U.S. Reps. John Barrow, GA-12, and Mike Rogers, MI-08, have sent a letter to the Federal Communications Commission (FCC) seeking a full investigation into Google's unauthorized collection of private consumer Wi-Fi communications through its Street View mapping program.
"After almost nine months since Google first admitted to collecting this data," the letter states, "we still don't have answers as to how this security breach was allowed to take place and how many Americans were affected, let alone a credible assurance that it won't happen again."
Google announced last May that the vehicles used to collect visual data for its Street View mapping program had gathered private communications from unsecured consumer Wi-Fi networks over a three year period.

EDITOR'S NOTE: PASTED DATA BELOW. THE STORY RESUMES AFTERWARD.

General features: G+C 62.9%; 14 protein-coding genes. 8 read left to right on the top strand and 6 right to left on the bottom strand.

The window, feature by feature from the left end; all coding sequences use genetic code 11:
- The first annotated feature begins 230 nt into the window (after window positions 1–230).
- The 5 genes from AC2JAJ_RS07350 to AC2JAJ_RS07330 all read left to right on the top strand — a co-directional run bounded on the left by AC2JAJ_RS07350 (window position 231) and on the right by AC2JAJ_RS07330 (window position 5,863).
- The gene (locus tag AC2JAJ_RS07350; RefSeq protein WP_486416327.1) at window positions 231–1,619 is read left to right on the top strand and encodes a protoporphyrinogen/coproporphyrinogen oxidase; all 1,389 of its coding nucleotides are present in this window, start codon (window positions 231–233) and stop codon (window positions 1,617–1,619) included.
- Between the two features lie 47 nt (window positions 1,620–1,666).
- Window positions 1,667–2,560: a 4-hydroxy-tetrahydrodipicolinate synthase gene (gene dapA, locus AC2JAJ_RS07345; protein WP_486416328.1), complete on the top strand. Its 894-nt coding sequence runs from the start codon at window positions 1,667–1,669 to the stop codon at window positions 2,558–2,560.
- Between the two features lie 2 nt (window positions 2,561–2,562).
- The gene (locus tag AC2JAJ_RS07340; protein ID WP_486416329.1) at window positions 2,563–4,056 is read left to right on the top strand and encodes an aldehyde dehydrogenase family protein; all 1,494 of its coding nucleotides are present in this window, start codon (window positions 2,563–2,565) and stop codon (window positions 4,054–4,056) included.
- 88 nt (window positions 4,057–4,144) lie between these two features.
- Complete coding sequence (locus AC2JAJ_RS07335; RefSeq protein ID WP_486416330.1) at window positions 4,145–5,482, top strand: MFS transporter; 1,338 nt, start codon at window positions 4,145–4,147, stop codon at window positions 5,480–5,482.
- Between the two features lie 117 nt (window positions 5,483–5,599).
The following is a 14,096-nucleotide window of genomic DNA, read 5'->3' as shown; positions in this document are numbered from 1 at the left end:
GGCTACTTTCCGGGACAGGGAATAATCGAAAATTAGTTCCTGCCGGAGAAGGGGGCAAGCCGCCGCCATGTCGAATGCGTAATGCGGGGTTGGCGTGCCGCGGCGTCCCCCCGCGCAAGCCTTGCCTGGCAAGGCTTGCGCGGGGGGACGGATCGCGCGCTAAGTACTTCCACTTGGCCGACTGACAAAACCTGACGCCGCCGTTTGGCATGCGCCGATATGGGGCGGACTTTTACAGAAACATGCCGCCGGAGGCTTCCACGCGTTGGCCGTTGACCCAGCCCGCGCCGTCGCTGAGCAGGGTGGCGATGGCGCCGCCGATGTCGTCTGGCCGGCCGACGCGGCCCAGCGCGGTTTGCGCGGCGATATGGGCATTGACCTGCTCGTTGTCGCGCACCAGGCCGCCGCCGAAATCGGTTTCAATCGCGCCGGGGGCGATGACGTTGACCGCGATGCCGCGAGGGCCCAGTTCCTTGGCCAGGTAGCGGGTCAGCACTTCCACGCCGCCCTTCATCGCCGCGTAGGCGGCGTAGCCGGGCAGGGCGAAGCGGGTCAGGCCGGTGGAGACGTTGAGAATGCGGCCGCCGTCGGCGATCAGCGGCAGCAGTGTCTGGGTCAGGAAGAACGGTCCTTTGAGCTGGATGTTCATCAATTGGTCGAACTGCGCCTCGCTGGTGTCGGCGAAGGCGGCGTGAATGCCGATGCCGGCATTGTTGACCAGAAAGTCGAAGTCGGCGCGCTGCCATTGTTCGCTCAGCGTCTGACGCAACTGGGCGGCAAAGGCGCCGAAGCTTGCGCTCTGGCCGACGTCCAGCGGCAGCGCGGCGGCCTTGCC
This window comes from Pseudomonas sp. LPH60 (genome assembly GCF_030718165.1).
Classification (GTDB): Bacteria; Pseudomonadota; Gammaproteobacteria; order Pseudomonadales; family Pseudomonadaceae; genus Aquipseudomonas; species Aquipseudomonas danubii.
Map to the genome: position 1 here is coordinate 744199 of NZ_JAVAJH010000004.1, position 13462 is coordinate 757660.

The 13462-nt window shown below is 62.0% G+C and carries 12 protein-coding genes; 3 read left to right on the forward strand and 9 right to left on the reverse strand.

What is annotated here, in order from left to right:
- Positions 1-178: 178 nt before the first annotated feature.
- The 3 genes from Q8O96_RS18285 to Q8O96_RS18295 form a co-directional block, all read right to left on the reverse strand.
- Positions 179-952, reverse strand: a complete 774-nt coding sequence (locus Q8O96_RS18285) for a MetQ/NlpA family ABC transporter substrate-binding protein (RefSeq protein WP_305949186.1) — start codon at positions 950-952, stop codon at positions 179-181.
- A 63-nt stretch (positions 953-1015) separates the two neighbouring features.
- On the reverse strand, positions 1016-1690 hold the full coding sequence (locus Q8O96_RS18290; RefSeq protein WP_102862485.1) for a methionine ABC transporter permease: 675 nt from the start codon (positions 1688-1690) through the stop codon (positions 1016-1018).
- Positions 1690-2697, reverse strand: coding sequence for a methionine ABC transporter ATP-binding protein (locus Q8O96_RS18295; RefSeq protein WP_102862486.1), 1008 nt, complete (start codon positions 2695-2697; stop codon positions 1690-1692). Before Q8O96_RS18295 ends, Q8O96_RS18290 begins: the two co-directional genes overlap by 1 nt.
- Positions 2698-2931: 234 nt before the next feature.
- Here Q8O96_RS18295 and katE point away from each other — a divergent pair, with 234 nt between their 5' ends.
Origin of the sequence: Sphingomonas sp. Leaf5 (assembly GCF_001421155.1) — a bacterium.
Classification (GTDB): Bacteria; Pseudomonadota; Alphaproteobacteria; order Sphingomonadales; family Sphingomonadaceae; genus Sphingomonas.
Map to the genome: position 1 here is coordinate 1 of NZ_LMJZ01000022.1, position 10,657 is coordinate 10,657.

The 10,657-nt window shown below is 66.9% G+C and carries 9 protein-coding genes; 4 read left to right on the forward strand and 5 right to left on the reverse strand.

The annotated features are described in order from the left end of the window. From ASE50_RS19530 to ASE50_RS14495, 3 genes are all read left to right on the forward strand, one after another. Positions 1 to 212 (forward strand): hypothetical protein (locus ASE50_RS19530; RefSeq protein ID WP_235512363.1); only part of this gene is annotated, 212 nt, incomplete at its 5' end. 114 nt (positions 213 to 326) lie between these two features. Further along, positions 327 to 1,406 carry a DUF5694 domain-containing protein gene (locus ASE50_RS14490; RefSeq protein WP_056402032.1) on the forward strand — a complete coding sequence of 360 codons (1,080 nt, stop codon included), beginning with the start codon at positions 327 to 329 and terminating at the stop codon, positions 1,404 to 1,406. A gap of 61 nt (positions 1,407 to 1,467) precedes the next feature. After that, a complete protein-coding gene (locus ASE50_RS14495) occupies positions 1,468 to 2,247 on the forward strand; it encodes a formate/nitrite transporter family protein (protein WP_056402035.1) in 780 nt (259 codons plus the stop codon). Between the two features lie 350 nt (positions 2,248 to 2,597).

Since then, investigations by officials overseas have revealed that these captured communications included hundreds of thousands of emails, email addresses, instant messages, URLs, usernames and passwords, names, residential telephone numbers and addresses, and in one case a list of the names of people suffering from certain medical conditions, along with their telephone numbers and addresses.
"As more and more personal information winds up on the Internet, we need to make sure that private data is as safe and secure as possible," said Congressman Barrow. "That means ensuring that the companies handling this information are responsible and accountable, and Google owes the folks who use their service an explanation of how this security breach was allowed to take place and what steps they are taking to ensure something like this never happens again."
"Google has played an enormous role in advancing the Internet as we know it today, but Americans have a right to know the relative facts of Google's Wi-Fi data collection activity known to U.S. consumers, regardless of whether the FCC finds a technical violation of the law," Congressman Rogers said. "Earlier letters and investigations have not resulted in any action, leaving American consumers with little information about Google's conduct."